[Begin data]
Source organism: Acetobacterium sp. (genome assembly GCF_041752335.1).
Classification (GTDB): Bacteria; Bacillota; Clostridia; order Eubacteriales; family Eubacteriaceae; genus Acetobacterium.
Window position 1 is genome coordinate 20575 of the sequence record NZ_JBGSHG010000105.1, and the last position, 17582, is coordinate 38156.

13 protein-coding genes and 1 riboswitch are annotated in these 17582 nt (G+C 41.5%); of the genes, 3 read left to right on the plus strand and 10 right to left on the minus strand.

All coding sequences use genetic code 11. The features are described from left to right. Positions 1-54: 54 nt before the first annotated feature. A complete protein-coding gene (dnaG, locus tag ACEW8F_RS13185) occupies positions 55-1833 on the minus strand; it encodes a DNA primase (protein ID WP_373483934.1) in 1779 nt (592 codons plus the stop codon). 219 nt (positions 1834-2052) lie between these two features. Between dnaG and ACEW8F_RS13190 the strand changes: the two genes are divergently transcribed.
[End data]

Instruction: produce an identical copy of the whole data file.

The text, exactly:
Source organism: Acetobacterium sp. (genome assembly GCF_041752335.1).
Classification (GTDB): Bacteria; Bacillota; Clostridia; order Eubacteriales; family Eubacteriaceae; genus Acetobacterium.
Window position 1 is genome coordinate 20575 of the sequence record NZ_JBGSHG010000105.1, and the last position, 17582, is coordinate 38156.

13 protein-coding genes and 1 riboswitch are annotated in these 17582 nt (G+C 41.5%); of the genes, 3 read left to right on the plus strand and 10 right to left on the minus strand.

All coding sequences use genetic code 11. The features are described from left to right. Positions 1-54: 54 nt before the first annotated feature. A complete protein-coding gene (dnaG, locus tag ACEW8F_RS13185) occupies positions 55-1833 on the minus strand; it encodes a DNA primase (protein ID WP_373483934.1) in 1779 nt (592 codons plus the stop codon). 219 nt (positions 1834-2052) lie between these two features. Between dnaG and ACEW8F_RS13190 the strand changes: the two genes are divergently transcribed.